Moving language: the language geographies of refugees and asylum-seekers in Glasgow

Shuttleworth, Sophie Rose (2018) Moving language: the language geographies of refugees and asylum-seekers in Glasgow. PhD thesis, University of Glasgow.

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Over the past five years the UK has seen an increased number of refugees and asylum-seekers arriving on its shores as a result of ongoing conflicts happening around the world. Refugees and asylum-seekers make up only a very small percentage of the country’s population, yet immigration concerns regularly make headlines and are a ‘hot topic’ for politicians seeking public support. Glasgow became home for a large number of refugees and asylum-seekers after it signed up to the ‘dispersal’ scheme nearly twenty years ago, and as a result the make-up of communities in the city is everchanging. It has increased multiculturalism and is a decidedly multilingual city. This thesis brings together work in language geographies and migration studies to explore the everyday language geographies of refugees and asylum-seekers in Glasgow. The central aim is to reveal the situated dynamics of ‘talk’; what languages are used, in what combinations, and with what kinds of ‘props’ as people seek to ‘get-by’, make friends and express themselves, all the while considering the implications of the spaces involved.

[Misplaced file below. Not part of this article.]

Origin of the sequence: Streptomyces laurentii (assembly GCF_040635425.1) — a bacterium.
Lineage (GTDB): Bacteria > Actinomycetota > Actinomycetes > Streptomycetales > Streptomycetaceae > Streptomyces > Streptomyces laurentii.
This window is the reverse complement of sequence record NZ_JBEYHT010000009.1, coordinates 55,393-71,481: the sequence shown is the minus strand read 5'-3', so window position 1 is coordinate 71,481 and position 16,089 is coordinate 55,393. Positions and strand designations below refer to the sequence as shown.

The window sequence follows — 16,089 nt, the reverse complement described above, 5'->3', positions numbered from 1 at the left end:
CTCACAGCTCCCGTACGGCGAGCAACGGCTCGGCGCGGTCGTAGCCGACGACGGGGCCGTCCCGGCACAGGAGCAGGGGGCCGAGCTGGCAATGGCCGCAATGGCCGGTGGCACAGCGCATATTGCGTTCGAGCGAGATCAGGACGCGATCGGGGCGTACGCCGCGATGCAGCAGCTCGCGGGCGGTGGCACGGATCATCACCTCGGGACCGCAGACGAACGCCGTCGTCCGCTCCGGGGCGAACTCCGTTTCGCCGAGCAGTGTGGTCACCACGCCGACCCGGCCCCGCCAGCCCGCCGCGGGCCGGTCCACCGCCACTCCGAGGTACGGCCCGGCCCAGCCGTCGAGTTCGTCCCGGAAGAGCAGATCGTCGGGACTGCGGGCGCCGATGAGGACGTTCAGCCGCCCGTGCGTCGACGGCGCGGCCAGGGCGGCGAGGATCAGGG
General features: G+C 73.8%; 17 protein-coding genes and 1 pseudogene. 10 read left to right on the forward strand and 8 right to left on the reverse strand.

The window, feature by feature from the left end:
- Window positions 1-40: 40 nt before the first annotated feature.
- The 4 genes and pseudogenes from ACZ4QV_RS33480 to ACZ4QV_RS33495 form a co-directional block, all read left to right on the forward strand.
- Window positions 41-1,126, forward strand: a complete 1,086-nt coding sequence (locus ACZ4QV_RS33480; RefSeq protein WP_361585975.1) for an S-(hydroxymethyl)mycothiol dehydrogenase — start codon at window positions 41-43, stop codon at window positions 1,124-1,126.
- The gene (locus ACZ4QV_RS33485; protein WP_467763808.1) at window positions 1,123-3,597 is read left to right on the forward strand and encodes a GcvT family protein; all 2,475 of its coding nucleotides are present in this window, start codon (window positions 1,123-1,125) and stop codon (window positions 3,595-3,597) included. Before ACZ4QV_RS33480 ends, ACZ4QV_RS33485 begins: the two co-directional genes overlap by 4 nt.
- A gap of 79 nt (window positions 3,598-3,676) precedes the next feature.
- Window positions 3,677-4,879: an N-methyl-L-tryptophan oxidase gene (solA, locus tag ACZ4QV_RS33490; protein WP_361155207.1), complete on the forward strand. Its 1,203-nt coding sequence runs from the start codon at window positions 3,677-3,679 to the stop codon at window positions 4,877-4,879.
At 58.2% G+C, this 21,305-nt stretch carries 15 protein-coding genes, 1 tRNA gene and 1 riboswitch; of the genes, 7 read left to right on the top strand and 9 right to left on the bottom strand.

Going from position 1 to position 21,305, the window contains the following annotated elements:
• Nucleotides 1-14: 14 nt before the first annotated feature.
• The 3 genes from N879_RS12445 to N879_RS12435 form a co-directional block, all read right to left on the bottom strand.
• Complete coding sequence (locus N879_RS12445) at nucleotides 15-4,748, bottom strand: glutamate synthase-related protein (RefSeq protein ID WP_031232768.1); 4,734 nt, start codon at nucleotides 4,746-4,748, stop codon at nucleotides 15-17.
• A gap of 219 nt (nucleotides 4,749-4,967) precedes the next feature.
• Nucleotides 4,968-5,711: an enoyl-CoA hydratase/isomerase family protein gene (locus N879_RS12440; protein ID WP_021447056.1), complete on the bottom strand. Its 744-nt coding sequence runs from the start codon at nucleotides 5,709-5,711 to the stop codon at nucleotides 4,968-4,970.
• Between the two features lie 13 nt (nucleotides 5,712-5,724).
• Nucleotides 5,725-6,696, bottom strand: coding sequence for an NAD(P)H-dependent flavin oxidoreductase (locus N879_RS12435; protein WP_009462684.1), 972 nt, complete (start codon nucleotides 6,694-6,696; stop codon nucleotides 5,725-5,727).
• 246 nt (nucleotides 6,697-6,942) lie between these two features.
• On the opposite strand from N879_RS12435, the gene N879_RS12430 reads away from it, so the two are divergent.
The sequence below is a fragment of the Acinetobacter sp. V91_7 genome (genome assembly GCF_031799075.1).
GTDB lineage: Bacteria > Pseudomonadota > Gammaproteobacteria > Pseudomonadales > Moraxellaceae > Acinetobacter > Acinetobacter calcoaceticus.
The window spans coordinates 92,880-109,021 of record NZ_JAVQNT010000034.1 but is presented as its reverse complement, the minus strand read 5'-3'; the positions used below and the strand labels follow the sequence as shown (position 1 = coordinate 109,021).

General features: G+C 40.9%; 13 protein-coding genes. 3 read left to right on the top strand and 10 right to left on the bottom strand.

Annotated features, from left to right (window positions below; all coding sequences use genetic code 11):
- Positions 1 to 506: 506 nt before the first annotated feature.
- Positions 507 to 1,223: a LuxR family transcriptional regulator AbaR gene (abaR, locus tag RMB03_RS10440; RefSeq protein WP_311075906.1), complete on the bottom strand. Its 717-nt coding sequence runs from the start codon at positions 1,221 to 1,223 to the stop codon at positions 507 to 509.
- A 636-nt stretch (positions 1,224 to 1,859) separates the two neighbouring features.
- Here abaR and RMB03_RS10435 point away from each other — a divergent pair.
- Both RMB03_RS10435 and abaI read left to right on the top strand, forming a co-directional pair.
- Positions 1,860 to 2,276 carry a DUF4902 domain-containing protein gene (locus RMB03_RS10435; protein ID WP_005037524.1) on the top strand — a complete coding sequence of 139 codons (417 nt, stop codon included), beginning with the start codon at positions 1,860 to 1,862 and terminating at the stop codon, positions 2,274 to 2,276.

Through the voices of refugees, asylum-seekers and associated professionals, this thesis explores different spaces of multilingualism and the associated emotional geographies of these spaces. Language is conceptualised in this thesis as an object in itself, engendering feelings of belonging (or not), and recognises that language is fluid and mobile, mutually constituted with the space in which it happens. The thesis explores four different sites of language use - journeys to the UK, the body, the classroom, and the community - to investigate the complex geographies of refugees and asylum-seekers as they seek to acquire English and settle in the city of Glasgow. Of importance is the part that language plays in positioning refugees and asylum-seekers in society, often relating to insider-outsider type dichotomies, but also thinking about how these divides may be overcome. Finally, the refugee and asylum-seeker body is conceptualised as the mobile linguistic stranger, simultaneously near and far, and the thesis uncovers how this figure comes to be and the implications of such a conceptualisation.

Item Type: Thesis (PhD)
Qualification Level: Doctoral
Keywords: Migration, refugees, asylum-seekers, language, language geography, social geography.
Subjects: G Geography. Anthropology. Recreation > G Geography (General)
H Social Sciences > H Social Sciences (General)
Colleges/Schools: College of Science and Engineering > School of Geographical and Earth Sciences
Funder's Name: Economic and Social Research Council (ESRC)
Supervisor's Name: Parr, Professor Hester, Philo, Professor Christopher and Phipps, Professor Alison
Date of Award: 2018
Depositing User: Miss Sophie Rose Shuttleworth
Unique ID: glathesis:2018-30964
Copyright: Copyright of this thesis is held by the author.
Date Deposited: 29 Oct 2018 09:47
Last Modified: 23 Jan 2019 09:11

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